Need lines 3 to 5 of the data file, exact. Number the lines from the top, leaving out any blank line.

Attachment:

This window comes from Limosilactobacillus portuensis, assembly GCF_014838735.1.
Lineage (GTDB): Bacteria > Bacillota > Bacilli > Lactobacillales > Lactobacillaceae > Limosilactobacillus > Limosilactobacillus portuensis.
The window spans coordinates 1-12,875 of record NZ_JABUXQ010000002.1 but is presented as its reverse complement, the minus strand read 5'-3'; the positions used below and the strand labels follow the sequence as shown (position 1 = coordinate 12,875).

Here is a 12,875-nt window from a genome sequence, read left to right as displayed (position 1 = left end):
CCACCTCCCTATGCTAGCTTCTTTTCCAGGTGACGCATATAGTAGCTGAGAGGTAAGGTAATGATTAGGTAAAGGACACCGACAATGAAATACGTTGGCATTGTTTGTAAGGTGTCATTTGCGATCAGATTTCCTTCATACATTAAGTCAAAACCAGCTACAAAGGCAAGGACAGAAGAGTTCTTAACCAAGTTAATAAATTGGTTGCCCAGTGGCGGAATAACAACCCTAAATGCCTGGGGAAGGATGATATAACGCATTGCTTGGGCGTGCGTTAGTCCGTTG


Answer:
The window spans coordinates 1-12,875 of record NZ_JABUXQ010000002.1 but is presented as its reverse complement, the minus strand read 5'-3'; the positions used below and the strand labels follow the sequence as shown (position 1 = coordinate 12,875).

Here is a 12,875-nt window from a genome sequence, read left to right as displayed (position 1 = left end):
CCACCTCCCTATGCTAGCTTCTTTTCCAGGTGACGCATATAGTAGCTGAGAGGTAAGGTAATGATTAGGTAAAGGACACCGACAATGAAATACGTTGGCATTGTTTGTAAGGTGTCATTTGCGATCAGATTTCCTTCATACATTAAGTCAAAACCAGCTACAAAGGCAAGGACAGAAGAGTTCTTAACCAAGTTAATAAATTGGTTGCCCAGTGGCGGAATAACAACCCTAAATGCCTGGGGAAGGATGATATAACGCATTGCTTGGGCGTGCGTTAGTCCGTTG